Press Item ● Energy and the Environment
For Immediate Release: 
May 10, 2007
Contact Info: 
Steny H. Hoyer

The Hill

It is clear to all Americans that our nation has significant transportation needs that are driving our ever-expanding appetite for energy, and correspondingly, our over-reliance on petroleum products and foreign sources of oil.

With both traffic congestion and fossil fuel consumption on the rise, the challenge before policymakers is how to accommodate our nation’s transportation and energy needs while taking the necessary steps to pursue a sustainable, energy-independent future.

As we pursue a path towards energy independence and efficiency we must recognize that the solution requires a comprehensive approach. That is why I have introduced the PROGRESS Act — or Program for Real Energy Security — which offers a comprehensive package of measures representing a major national commitment to achieving energy independence for America.

The PROGRESS Act, H.R. 1300, which has been co-sponsored by 110 House members, is meant to initiate a robust national program on energy independence — akin to the Manhattan Project — that brings government, industry and academic leaders to the table with the goal of making substantial gains in technology, conservation and vehicle efficiency and to promote the use of public transit and the development of alternative energy sources.

This legislation complements other Democratic efforts on energy, such as Speaker Pelosi’s Innovation Agenda and our Rural Working Group’s Biofuels Package, and has the support of leading House Democrats, including key committee chairmen such as Reps. John Dingell (D-Mich.), Jim Oberstar (D-Minn.), David Obey (D-Wis.), Ike Skelton (D-Mo.) and Bart Gordon (D-Tenn.).

Among other provisions, the PROGRESS Act would create a bipartisan National Energy Security Commission to develop consensus national goals on energy — which Congress must act upon under expedited rules. It would establish a New Manhattan Center for High Efficiency Vehicles, seeking to double the average vehicle efficiency and to diversify fuel types.

The PROGRESS Act would also create a National Biofuels Infrastructure Development Program, providing grants to encourage the private sector to invest in wholesale and retail biofuel pumps, tanks and related distribution equipment. To deliver biofuels to market and secure an affordable and reliable energy supply, this legislation calls for a stimulus package to upgrade the “pipeline” for biofuels — the nation’s freight rail system — while also providing grants to promote conservation alternatives such as public transit and commuter rail.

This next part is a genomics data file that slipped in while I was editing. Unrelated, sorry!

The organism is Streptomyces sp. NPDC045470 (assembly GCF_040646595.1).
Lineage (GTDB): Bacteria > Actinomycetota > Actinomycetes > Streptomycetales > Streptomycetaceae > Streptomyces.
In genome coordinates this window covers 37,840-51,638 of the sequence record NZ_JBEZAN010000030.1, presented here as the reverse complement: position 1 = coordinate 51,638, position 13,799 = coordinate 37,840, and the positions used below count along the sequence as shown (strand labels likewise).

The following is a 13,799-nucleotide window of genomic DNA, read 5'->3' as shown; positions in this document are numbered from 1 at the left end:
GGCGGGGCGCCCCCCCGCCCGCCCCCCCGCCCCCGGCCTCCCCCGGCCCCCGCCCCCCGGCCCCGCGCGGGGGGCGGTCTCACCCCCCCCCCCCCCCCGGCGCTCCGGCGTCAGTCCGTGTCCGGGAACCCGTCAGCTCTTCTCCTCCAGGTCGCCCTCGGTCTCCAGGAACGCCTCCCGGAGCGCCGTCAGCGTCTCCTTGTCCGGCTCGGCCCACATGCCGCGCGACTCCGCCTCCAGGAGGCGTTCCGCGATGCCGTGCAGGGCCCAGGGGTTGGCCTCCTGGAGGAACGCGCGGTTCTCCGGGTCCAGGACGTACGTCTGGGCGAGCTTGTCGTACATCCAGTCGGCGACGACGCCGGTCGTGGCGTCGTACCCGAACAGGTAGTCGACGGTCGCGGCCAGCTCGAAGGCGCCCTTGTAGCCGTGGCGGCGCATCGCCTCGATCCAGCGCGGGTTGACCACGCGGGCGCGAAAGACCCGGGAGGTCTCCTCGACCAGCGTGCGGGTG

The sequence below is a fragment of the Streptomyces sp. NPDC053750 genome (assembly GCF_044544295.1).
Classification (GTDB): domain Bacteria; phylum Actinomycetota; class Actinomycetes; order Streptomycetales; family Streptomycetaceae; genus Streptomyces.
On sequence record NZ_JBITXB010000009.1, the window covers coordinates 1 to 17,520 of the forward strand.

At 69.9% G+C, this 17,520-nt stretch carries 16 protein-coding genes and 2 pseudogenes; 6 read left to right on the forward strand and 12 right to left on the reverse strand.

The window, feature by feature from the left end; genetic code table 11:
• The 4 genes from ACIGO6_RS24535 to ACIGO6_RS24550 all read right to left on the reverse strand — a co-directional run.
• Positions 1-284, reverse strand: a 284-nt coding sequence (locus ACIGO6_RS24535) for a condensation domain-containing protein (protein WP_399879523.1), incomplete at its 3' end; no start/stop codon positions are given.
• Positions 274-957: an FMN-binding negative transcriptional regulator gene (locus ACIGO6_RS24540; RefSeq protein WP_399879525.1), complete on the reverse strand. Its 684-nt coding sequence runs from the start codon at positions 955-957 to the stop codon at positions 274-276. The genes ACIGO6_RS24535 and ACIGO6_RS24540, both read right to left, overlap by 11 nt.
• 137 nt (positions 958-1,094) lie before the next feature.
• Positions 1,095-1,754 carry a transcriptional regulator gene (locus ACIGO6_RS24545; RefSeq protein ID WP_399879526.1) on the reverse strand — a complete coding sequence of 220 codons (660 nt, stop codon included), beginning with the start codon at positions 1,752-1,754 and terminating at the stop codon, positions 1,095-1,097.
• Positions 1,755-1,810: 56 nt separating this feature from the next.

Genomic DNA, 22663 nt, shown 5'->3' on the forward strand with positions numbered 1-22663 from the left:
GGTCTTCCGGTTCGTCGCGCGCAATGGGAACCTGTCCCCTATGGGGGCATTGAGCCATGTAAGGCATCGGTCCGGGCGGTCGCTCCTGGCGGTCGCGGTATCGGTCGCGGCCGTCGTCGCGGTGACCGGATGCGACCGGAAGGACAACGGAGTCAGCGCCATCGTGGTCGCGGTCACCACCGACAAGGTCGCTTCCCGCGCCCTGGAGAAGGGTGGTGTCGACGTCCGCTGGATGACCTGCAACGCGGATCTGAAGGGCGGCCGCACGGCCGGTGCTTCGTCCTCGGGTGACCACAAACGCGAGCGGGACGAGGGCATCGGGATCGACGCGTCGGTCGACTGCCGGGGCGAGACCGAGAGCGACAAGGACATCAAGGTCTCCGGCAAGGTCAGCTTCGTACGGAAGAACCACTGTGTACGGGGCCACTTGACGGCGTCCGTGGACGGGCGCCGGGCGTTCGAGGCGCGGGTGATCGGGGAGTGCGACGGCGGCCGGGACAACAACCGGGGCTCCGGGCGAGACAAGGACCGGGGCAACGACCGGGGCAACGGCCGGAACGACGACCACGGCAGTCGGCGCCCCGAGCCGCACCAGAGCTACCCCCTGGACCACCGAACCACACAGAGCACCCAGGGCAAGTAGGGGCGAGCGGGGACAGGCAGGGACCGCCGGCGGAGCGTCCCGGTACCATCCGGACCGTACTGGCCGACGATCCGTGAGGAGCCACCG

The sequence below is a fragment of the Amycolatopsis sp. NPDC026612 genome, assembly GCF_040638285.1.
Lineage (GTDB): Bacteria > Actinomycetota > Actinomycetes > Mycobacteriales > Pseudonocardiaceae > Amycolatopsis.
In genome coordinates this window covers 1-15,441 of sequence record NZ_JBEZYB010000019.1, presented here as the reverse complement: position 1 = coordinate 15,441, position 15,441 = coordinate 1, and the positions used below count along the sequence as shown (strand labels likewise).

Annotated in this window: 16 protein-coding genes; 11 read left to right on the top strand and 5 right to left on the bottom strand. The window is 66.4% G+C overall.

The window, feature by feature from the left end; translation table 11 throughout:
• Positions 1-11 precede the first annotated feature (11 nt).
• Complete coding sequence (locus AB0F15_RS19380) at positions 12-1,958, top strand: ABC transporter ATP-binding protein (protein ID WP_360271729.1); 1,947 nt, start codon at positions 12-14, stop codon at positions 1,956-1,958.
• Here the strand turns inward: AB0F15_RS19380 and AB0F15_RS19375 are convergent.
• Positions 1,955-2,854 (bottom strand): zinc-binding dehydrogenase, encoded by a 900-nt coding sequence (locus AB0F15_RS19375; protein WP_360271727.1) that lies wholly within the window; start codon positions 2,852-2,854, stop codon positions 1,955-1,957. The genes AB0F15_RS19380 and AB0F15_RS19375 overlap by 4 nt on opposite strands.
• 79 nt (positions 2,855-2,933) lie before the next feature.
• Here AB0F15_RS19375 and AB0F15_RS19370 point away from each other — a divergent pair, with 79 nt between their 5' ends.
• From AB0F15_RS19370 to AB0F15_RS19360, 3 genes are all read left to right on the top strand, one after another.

On this point, let me be specific: We must find ways to encourage Americans to park their automobiles and take advantage of public transportation, where possible and when feasible. That’s why the PROGRESS Act adds a special, one-time $2 billion stimulus grant for the expansion of public transit services through the existing urban grant program.

In addition, the bill includes an incentive for commuters to choose transit by boosting the current transit benefit to match the federal parking benefit exclusion, which is currently $205. Furthermore, it supports the growth of commuter rail by including a process for resolving rail use agreements when access to rail lines becomes an impediment to establishing local commuter rail systems or routes.

And finally, on the issue of public transportation, the PROGRESS Act promotes the development of new and expanded intercity rail passenger service through the use of guaranteed loans and rail bonds to help state and local governments that want to expand rail service as an alternative to vehicle travel.

Public transit must play a central role if America is going to declare its energy independence. Increasingly, we are seeing more Americans relying on the public transportation options that help them to work, play and participate fully in the American experience.

Over the last decade, public transportation has grown faster than the rate of vehicle miles traveled on our nation’s highways. Last year, 10.1 billion trips were taken across America on local public transportation — marking the first time in 49 years that ridership has topped the 10 billion mark. This important milestone is all the more reason to increase local and federal investment in public transportation and proves that public transit is a vital part of the solution in certain regions and can play a larger role in other areas if it received greater support in Washington.

The PROGRESS Act recognizes that increasing our nation’s investment in public transportation is an important goal not only for transportation mobility, but also for our nation’s ability to make significant strides towards reducing our dependence on foreign sources of oil and achieving true energy independence.

As this new Congress moves forward on legislation designed to decrease our dependence on foreign sources of oil and address global warming, I believe that many of the ideas in the PROGRESS Act are a good place from which to start. I urge my colleagues to review it, to offer ideas to improve it, and most importantly to engage on this critical national issue.

Hoyer is the House majority leader.